Northern Ireland news

Inquest ordered into death of former GAA chief following health service probe

The late John O'Reilly with his wife of 55 years, Angela. This picture was taken three weeks before his death.
Seanín Graham

AN inquest is to go ahead in the death of a former chairman of the GAA's Ulster Council despite a high-level NHS report into his care not being made available.

John O'Reilly (83) from Camlough in Co Armagh, was allegedly attacked while an in-patient at the Gillis Memory Centre in Armagh in December last year.

It is alleged the father-of-seven was assaulted by another male patient in the 24-bed ward for people with dementia.

PSNI detectives and the Public Prosecution Service (PPS) are to meet Mr O'Reilly's relatives tomorrow to discuss the case.

The Southern health trust, which is responsible for the centre, commissioned an independent Level 3 Serious Adverse Incident investigation (SAI) but to date this has not been shared with his family or their lawyers.

They are one of seven families in the the north in which concerns have been identified regarding failings in the SAI process.

At a preliminary hearing in Belfast yesterday, coroner Joe McCrisken said the absence of the report will not "hold up" an inquest hearing and set a date for January 8 next year.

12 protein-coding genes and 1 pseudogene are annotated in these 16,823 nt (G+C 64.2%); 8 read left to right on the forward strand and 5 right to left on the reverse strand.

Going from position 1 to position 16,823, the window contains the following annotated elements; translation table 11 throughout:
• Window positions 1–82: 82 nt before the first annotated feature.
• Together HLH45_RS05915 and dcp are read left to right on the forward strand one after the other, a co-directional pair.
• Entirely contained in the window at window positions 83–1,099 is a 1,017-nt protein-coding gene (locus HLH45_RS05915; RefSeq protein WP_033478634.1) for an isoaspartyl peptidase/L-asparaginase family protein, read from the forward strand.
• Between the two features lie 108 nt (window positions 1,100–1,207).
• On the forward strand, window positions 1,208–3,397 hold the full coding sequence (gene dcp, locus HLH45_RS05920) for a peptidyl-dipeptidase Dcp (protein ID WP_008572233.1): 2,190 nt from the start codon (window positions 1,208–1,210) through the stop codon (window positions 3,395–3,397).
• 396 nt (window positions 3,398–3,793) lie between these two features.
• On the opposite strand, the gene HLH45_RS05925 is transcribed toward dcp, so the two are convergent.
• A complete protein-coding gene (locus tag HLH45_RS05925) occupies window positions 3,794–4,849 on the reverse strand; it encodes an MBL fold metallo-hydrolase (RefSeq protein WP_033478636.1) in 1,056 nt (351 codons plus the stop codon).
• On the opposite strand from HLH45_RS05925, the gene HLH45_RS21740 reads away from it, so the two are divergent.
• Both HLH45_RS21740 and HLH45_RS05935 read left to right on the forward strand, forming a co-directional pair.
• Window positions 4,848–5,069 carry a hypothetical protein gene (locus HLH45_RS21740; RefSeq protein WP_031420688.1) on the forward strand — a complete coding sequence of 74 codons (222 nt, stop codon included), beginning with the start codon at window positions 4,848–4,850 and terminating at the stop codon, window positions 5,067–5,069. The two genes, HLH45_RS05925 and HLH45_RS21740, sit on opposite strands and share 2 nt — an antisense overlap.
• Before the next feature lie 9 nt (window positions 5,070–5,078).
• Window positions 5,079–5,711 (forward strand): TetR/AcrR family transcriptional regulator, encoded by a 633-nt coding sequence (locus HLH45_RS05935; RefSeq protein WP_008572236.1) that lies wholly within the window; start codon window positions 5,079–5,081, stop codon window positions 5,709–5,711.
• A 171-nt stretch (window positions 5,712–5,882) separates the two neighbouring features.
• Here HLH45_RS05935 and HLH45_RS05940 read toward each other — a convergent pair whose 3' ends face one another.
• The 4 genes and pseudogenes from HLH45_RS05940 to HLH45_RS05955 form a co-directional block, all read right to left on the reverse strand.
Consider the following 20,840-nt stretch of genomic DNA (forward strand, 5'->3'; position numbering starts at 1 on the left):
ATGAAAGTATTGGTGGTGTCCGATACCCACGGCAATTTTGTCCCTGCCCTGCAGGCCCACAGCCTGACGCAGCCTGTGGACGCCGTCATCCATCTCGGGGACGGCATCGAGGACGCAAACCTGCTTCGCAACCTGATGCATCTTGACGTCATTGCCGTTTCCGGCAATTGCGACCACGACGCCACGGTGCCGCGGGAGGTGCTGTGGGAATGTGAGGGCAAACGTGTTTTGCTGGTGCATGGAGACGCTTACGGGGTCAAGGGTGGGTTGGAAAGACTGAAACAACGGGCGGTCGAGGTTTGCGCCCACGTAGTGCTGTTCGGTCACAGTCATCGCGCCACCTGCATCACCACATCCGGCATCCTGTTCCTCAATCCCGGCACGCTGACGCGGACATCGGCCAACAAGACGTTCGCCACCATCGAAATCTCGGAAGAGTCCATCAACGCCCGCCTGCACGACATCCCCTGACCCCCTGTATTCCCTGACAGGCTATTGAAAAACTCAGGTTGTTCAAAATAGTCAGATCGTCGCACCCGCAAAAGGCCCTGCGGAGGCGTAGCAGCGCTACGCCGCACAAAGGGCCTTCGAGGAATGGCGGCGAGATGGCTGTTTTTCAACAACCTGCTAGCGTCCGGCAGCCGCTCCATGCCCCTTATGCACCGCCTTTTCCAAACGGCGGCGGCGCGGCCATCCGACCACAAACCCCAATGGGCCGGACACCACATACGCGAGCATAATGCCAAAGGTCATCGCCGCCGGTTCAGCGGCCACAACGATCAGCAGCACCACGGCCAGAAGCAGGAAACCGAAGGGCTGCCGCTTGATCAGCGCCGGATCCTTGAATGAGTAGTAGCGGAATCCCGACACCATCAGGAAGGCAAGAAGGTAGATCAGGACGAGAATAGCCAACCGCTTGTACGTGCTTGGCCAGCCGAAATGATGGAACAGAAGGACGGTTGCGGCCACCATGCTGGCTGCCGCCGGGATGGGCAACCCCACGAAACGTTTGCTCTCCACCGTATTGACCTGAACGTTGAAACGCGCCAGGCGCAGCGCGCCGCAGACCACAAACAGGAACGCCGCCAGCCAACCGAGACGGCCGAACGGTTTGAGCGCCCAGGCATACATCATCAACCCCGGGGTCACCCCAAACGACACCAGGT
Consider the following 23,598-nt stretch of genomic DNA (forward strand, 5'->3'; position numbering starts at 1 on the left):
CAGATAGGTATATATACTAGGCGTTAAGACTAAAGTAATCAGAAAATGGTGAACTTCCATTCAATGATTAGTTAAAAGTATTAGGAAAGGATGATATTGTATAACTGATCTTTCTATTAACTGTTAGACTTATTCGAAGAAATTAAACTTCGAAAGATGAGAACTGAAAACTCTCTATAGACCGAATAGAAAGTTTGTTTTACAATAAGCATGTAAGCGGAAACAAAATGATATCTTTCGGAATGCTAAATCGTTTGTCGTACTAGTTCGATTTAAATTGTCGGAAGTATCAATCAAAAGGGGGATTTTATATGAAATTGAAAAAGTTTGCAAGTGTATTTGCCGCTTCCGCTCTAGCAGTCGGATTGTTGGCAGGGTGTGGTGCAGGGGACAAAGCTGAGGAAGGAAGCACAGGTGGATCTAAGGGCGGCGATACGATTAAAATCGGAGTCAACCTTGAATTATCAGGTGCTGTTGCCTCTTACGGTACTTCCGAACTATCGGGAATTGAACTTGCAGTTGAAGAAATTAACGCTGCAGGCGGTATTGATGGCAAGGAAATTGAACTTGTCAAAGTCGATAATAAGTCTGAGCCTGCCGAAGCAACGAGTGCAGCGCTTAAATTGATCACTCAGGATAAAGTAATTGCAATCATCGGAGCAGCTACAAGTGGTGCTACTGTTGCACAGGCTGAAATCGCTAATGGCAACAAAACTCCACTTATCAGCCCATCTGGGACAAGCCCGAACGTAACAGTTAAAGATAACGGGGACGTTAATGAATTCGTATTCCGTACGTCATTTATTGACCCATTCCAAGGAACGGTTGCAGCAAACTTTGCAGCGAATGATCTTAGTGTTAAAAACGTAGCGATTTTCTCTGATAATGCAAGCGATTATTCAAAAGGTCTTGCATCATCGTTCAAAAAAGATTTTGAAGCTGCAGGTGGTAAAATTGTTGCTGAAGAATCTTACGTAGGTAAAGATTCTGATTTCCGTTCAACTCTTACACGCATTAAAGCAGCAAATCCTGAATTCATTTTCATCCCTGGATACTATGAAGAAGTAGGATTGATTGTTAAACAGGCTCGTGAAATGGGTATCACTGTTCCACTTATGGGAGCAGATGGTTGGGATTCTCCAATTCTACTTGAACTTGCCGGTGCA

"SAIs are separate to an inquest because of the way evidence is heard," he said.

"Very often I have issues with some of the conclusions, my witnesses give evidence on oath in court. SAI witnesses do not."

Mr McCrisken added: "The one thing guaranteed in a coroner's court is that you always get an independent chair with the coroner."

Mr O'Reilly's widow, Angela, was present at the hearing along with some of her children. The couple had been married for 55 years.

Well known and respected in GAA circles, he played his first game for Crossmaglen Rangers in 1952 and won the senior championship in 1960 and 1962.

Having quit football in the early sixties, Mr O'Reilly served two terms as Chairman of Crossmaglen Rangers between 1963 and 1971.

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